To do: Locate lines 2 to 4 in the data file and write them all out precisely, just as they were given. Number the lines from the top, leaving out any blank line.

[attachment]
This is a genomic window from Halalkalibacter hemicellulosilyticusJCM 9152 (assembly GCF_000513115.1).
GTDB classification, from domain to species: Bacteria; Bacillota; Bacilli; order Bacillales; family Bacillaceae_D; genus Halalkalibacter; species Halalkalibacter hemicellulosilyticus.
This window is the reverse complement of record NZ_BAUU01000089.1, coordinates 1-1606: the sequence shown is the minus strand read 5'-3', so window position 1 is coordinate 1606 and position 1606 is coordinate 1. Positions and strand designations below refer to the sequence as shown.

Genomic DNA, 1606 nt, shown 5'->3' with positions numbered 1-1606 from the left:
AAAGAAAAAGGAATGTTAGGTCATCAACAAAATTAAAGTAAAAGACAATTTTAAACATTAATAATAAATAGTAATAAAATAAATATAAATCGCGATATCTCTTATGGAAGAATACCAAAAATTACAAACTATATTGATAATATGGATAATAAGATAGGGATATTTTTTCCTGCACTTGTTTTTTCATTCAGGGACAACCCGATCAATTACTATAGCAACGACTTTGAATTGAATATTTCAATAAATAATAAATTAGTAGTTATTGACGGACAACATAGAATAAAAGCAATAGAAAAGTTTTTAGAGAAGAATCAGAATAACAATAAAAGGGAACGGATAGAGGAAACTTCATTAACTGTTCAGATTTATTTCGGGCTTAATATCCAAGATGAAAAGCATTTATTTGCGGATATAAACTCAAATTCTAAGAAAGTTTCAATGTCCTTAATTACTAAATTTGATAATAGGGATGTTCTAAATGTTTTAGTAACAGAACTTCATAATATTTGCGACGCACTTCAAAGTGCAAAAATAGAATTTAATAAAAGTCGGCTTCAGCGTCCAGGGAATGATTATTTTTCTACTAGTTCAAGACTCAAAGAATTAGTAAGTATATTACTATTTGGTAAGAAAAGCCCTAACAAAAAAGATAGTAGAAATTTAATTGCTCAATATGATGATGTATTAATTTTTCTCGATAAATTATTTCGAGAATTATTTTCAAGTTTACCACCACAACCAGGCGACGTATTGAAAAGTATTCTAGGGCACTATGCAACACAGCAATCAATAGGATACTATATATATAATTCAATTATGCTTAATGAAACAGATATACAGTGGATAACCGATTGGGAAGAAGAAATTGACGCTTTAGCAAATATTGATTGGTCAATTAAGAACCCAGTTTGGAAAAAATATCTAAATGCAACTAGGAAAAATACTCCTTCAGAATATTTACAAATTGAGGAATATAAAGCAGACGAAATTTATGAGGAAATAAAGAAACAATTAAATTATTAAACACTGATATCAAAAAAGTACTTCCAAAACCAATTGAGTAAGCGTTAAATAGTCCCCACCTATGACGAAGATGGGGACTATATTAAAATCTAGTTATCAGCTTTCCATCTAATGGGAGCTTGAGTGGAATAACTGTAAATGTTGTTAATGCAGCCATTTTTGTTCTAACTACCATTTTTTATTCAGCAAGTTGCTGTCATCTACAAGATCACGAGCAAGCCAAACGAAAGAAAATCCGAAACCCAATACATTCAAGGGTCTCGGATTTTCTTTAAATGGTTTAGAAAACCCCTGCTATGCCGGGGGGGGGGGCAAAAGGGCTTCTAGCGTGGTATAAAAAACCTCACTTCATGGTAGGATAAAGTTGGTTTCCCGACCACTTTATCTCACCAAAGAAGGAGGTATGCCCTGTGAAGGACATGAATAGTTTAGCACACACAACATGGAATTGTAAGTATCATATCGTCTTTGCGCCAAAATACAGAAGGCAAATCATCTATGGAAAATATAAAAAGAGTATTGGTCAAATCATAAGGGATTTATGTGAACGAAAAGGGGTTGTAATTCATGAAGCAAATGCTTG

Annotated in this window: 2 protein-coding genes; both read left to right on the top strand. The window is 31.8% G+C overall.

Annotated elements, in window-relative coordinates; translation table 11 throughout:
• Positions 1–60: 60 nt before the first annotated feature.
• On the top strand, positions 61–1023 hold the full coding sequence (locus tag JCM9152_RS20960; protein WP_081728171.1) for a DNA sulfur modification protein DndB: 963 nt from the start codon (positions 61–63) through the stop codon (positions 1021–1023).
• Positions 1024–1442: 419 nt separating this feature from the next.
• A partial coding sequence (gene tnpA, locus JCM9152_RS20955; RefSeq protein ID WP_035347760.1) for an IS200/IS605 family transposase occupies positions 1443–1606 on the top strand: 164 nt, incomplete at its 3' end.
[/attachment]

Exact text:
GTDB classification, from domain to species: Bacteria; Bacillota; Bacilli; order Bacillales; family Bacillaceae_D; genus Halalkalibacter; species Halalkalibacter hemicellulosilyticus.
This window is the reverse complement of record NZ_BAUU01000089.1, coordinates 1-1606: the sequence shown is the minus strand read 5'-3', so window position 1 is coordinate 1606 and position 1606 is coordinate 1. Positions and strand designations below refer to the sequence as shown.

Genomic DNA, 1606 nt, shown 5'->3' with positions numbered 1-1606 from the left: